Making this classic buttercream is the perfect way to top cakes and cupcakes. Master this basic recipe and then you can enjoy experimenting with lots of different flavours and colours.
Buttercream icing is made by combining together fat – in this case, butter – with icing sugar to make a creaming topping for cakes and muffins. There are three types of buttercream. This recipe is for your more classic, American buttercream which tends to be slightly sweeter than its alternatives (see the tips section for links to those). This buttercream frosting recipe makes enough to decorate one 20-23cm round cake or 12 cupcakes but be warned – buttercream doesn’t hold up too well in hot temperatures. Once you’ve perfected this frosting, learn how to make a piping bag.
- 110g butter, room temperature
- 500g icing sugar
- 1 tsp vanilla extract
- 60ml milk
Add butter, icing sugar and vanilla extract to a large mixing bowl, then beat for about 5 minutes with an electric whisk until smooth.
Pour the milk gradually if you need to loosen the mixture.
Top tips for making buttercream
If you want stiff buttercream for piping, use your ingredients straight from the fridge. For softer buttercream you can smooth with a knife onto cakes, use ingredients at room temperature. For tips on how to ice your cupcakes with buttercream check out our cupcake icing videos.
What are the three types of buttercream?
There are three types of buttercream you can use to decorate a cake or cupcakes. These include; traditional American buttercream (this recipe!), Swiss Meringue buttercream which is much thicker, creamier frosting and Italian Meringue buttercream which is a much more complex buttercream to make using eggs and heated sugar.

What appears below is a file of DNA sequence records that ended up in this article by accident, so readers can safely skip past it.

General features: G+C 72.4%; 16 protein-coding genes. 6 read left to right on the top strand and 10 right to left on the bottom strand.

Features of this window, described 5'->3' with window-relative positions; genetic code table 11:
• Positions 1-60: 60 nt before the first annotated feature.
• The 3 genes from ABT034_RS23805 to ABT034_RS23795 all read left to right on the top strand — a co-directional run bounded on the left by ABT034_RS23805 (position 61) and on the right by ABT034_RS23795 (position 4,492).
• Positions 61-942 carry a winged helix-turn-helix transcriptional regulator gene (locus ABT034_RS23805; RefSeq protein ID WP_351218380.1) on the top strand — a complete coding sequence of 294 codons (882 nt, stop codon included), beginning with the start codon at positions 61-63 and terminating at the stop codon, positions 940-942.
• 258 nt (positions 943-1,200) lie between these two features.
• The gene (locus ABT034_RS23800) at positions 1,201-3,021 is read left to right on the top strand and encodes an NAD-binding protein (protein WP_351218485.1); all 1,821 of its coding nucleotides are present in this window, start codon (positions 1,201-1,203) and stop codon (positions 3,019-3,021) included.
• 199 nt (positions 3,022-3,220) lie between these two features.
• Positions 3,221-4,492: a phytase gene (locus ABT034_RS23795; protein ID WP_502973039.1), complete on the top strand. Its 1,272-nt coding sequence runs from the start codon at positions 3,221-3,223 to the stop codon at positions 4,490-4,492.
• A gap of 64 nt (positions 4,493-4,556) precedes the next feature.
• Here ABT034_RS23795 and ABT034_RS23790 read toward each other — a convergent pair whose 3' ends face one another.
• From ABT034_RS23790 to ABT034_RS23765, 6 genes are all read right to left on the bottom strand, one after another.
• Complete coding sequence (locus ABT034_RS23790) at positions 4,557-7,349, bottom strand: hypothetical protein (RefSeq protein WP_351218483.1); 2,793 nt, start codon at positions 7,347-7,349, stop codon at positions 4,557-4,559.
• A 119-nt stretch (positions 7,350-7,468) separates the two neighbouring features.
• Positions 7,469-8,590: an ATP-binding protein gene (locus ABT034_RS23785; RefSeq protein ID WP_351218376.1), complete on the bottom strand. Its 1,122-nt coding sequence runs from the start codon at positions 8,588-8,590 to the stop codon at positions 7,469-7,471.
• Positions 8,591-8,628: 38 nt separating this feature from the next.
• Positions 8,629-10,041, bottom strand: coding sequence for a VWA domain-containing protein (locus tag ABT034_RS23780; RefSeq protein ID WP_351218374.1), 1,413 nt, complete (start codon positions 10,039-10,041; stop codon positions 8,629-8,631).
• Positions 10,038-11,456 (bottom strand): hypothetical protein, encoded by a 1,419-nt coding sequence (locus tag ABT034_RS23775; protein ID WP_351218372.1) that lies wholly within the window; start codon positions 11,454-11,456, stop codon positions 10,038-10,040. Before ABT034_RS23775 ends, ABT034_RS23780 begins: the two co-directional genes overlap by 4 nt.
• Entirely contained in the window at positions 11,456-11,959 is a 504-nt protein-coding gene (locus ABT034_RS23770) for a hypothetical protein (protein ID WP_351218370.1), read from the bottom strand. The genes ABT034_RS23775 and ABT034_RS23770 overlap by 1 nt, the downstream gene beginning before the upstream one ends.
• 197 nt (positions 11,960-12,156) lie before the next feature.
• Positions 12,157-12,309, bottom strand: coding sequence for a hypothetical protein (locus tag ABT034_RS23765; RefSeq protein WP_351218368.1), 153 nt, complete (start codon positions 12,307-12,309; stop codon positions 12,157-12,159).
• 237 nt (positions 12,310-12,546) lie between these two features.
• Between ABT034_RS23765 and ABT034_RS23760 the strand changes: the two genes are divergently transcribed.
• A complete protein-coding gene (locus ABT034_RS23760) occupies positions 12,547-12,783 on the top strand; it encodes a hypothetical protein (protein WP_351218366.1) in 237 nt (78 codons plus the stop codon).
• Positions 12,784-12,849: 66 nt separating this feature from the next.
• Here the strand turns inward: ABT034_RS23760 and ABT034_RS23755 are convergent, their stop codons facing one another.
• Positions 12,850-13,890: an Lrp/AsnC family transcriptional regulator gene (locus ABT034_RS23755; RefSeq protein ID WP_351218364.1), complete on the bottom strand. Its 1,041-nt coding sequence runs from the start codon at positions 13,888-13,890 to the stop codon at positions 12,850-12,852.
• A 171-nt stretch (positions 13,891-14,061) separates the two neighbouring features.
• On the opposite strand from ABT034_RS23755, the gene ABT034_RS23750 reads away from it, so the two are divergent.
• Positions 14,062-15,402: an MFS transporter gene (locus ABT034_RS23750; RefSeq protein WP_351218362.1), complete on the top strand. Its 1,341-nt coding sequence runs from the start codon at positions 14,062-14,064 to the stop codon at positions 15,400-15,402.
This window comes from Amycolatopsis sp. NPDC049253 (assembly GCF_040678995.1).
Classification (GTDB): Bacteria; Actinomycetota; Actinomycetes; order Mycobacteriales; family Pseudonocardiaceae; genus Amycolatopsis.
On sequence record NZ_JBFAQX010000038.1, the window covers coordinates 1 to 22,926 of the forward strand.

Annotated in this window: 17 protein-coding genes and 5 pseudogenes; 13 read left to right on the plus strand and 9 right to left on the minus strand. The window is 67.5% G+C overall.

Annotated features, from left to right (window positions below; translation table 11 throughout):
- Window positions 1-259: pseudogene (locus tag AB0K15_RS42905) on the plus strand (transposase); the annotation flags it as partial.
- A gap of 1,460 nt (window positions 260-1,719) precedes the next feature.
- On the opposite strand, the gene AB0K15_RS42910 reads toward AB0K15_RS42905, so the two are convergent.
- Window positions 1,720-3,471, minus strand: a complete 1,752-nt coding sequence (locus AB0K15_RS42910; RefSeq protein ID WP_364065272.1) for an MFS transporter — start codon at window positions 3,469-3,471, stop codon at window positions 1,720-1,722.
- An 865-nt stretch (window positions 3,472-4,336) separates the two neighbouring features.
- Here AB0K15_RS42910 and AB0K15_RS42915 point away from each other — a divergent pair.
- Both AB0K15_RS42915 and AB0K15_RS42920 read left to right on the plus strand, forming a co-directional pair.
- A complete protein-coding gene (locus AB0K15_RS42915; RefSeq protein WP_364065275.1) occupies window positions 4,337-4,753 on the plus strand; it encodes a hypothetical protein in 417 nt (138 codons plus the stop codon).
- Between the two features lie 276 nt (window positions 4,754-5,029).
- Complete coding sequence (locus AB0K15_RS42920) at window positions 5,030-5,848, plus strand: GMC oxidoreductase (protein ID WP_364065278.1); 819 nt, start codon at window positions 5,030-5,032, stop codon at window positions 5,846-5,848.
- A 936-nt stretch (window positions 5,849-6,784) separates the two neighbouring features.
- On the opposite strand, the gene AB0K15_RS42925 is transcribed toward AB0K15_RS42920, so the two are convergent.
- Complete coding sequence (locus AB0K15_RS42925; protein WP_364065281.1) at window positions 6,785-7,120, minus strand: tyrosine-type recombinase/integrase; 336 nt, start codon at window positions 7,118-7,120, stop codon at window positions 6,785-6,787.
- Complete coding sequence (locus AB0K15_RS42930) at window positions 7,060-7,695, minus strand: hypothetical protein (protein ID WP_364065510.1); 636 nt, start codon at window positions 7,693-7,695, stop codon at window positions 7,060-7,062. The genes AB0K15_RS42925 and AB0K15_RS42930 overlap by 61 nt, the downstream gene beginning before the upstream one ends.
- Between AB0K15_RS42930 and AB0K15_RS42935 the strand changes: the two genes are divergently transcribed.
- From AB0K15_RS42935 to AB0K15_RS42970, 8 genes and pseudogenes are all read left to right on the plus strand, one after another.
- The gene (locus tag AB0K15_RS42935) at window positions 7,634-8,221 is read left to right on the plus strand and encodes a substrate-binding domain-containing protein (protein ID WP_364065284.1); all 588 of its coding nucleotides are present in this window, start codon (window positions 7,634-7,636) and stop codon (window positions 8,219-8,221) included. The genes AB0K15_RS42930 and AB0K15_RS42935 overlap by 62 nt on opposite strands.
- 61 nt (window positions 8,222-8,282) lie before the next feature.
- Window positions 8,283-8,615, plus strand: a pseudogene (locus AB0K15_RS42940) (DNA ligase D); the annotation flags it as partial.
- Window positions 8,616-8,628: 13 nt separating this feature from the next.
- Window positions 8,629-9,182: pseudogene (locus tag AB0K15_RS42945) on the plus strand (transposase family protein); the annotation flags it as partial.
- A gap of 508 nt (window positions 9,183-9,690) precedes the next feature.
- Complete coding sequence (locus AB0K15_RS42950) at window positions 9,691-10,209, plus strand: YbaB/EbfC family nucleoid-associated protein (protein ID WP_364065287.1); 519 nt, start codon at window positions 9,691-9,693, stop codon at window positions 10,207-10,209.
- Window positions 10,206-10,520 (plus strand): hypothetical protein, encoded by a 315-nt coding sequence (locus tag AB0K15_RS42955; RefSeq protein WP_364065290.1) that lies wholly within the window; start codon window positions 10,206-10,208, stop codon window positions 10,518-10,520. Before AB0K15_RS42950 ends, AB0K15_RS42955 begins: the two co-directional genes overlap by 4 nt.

What’s wrong with my buttercream?
My buttercream is too gritty
If you didn’t sieve your icing sugar when making the buttercream this may have led to your buttercream being gritty in texture. Lumps can be broken with the back of a spoon or fork. Make sure you’re using the correct sugar too as some types of icing sugar e.g. beet sugar, can cause this odd texture too.
My buttercream is overbeaten
Its best to soften the butter before adding the icing sugar to make buttercream. This method will make sure both ingredients combine smoothly together. You can overbeat buttercream by whisking too long or too fast with an electric mixer so make sure you stop as soon as the buttercream firms.
My buttercream has separated
If your buttercream has separated and looks almost curdled, you may have added a little bit too much moisture to your mix. Whether its too much food colouring or too much milk you may be able to rescue it by adding a spoonful of icing sugar at a time.
If you’re using food colouring however it is best to opt for high quality gel food colouring when it comes to mixing with buttercream to avoid curdling or separation.
Do you have to refrigerate a cake with buttercream frosting?
You don’t have to refrigerate a cake once its covered in buttercream but its best covered in some way on the kitchen side. You can do this with either a cake tin, tin foil or cling film so the buttercream doesn’t go hard. You can leave a cake covered in buttercream at room temperature for up to three days.
If you're re-using buttercream that's been in the fridge but not yet added to a cake, try adding a few drops of food colouring to dye your buttercream or a few drops of water. This will loosen the buttercream before you use it again and make it easier to ice and decorate a cake with.
Can you freeze buttercream?
If you make lots of cakes then you can bulk batch make this buttercream icing recipe and freeze it. Store it in separate containers in your freezer and then get out what you need ahead of when you need it. Buttercream defrosts well overnight. Remember to let the buttercream come to room temperature before you use it so that it's easy to ice with.